According to the analysis, more than half of all COVID-19 deaths in the U.S. occurred in just 44 (approximately 10 percent of) congressional districts, and 41 of those 44 hardest-hit districts are represented by Democrats, while only three are represented by Republicans.

"A new Pew Research Center analysis of data on official reports of COVID-19 deaths, collected by the John Hopkins University Center for Systems Science and Engineering, finds that, as of last week, nearly a quarter of all the deaths in the United States attributed to the coronavirus have been in just 12 congressional districts – all located in New York City and represented by Democrats in Congress. Of the more than 92,000 Americans who had died of COVID-19 as of May 20 (the date that the data in this analysis was collected), nearly 75,000 were in Democratic congressional districts," Pew reported.

Filling in for Glenn Beck on the radio program this week, Pat Gray and Stu Burguiere argued that, while the coronavirus should never have been made into a partisan issue, the study certainly makes a strong statement in favor of GOP leadership.

Watch the video below:


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The Centers for Disease Control and Prevention (CDC) once predicted the coronavirus death rate would be between 4 and 5 percent, but they've just come out with a new report and those predictions have been adjusted significantly.

According to the CDC's latest data, the fatality rate among Americans showing COVID-19 symptoms is 0.4 percent. And an estimated 35 percent who are infected by the virus will never have any symptoms. Therefore, the CDC is now estimating COVID-19 kills less than 0.3 percent of people infected.

Filling in for Glenn Beck on the radio program this week, Pat Gray and Stu Burguiere recalled when the mainstream media went into overdrive, hammering President Donald Trump for predicting the final COVID-19 death rate would be "under one percent."

Looks like the president was right all along.

Watch the video below to catch more of the conversation:

Want more from Glenn Beck?

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Michigan barber Karl Manke isn't a troublemaker. He's a law-abiding citizen who did everything possible to financially survive during the COVID-19 lockdown. pandemic. Eventually, he had no other option: he had to reopen his business in defiance of Democratic Gov. Gretchen Whitmer's stay-at-home orders.

In an interview on the "Glenn Beck Radio Program," Manke, 77, told Glenn, "I'm not backing down" despite Whitmer's seemingly vindictive attempts to shut down his business.

Shortly after reopening, Manke was ticketed for violating Whitmer's stay-at-home order and charged with a misdemeanor. When he still refused to close his doors, the governor's office went a step further and suspended his barber license.

"It's kind of a vindictive thing," said Manke. "I've become a worm in her brain ... and she is going full force, illegally, when legislatures told her that she was out of place and this was not her assignment, she decided to take it anyway."

On Thursday, the Shiawassee County Circuit Judge refused to issue a preliminary injunction against Manke. Read more on this update here.

Watch the video clip from the interview below:

Want more from Glenn Beck?

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Time after time, Americans have taken to the streets to defend our constitutional rights, whether it was our livelihood at stake -- or our lives. But, what was the point of all the civil rights movements that came before, if we're about to let the government take our rights away now?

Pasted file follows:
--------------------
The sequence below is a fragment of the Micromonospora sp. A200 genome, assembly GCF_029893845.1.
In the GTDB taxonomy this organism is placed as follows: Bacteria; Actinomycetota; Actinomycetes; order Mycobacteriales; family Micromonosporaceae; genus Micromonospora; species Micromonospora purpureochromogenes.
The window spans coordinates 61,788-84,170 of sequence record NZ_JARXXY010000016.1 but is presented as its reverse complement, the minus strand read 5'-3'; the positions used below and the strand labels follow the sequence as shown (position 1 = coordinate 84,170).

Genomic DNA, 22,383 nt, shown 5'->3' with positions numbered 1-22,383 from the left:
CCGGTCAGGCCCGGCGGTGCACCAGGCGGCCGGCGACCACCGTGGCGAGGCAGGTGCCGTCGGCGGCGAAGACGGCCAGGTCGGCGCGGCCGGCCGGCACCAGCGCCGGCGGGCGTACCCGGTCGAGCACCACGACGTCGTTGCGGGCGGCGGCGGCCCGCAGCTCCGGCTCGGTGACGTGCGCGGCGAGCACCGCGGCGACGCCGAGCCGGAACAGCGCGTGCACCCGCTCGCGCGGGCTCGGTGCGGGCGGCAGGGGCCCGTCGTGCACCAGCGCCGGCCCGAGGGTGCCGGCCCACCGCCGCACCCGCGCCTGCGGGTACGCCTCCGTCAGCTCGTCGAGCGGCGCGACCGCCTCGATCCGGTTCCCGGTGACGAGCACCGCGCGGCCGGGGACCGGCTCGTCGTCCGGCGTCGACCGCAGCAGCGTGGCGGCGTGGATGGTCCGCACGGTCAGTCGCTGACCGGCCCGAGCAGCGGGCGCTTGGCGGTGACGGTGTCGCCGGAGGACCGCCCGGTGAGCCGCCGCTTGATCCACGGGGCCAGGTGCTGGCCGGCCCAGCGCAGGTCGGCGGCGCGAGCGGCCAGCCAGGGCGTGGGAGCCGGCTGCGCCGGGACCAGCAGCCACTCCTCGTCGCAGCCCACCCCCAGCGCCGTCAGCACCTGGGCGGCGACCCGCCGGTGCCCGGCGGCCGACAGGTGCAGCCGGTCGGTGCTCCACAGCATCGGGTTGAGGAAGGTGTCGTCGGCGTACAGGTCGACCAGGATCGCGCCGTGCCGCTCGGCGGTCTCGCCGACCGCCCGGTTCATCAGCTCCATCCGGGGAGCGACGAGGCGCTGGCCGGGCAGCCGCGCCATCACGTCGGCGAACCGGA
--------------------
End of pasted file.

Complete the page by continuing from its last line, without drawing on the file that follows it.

On his Wednesday night special, Glenn Beck argued that Americans are tired of having our rights trampled by "tyrannical" leaders from state and local governments who are ignoring our unalienable rights during this pandemic.

"Our nanny state has gone too far. The men and women in office -- the ones closest to our communities, our towns, our cities -- are now taking advantage of our fear," Glenn said. "Like our brothers and sisters of the past, we need to start making the decisions that will put our destiny, and our children's destiny, back into our hands."

It took less than two months of the coronavirus tyranny to make America unrecognizable, but some Americans are fighting back, risking losing their jobs and businesses or even jail time, as they battle to take back our civil rights.

Here are just a few of their stories:

After New Jersey's Atilis Gym reopened in defiance of the governor's executive order, the Department of Health shut them down for "posing a threat to the public health." Co-owner Ian Smith says somebody sabotaged the gym's toilets with enire rolls of paper to create the public health "threat."

Oregon Salon owner, Lindsey Graham, was fined $14 thousand for reopening. She said she was visited by numerous government organizations, including Child Protective Services, in what she believes are bullying tactics straight from the governor's office.

77-year-old Michigan barber, Karl Manke, refused to close his shop even when facing arrest. "I couldn't go another 30 days without an income," he said. But when local police refused to arrest him, Gov. Gretchen Whitmer's (D) office suspending his business license instead.

Port of Seattle police officer Greg Anderson was suspended after he spoke out against enforcing what he called "tyrannical orders" imposed amid coronavirus lockdowns.

Kentucky mother-of-seven, Mary Sabbatino, found herself under investigation for alleged child abuse after breaking social distancing rules at a bank. After a social worker from child protective services determined there was no sign of abuse, he still sought to investigate why the Sabbatino's are homeschooling, and how they can give "adequate attention to that many children."

Dallas salon owner Shelley Luther was sentenced to seven days in jail after she defied the state-mandated stay-at-home orders to reopen her business.

Watch the video clip from Glenn's special below:


Watch the full special on BlazeTV YouTube here.

Want more from Glenn Beck?

To enjoy more of Glenn's masterful storytelling, thought-provoking analysis and uncanny ability to make sense of the chaos, subscribe to BlazeTV — the largest multiplatform network of voices who love America, defend the Constitution and live the American dream.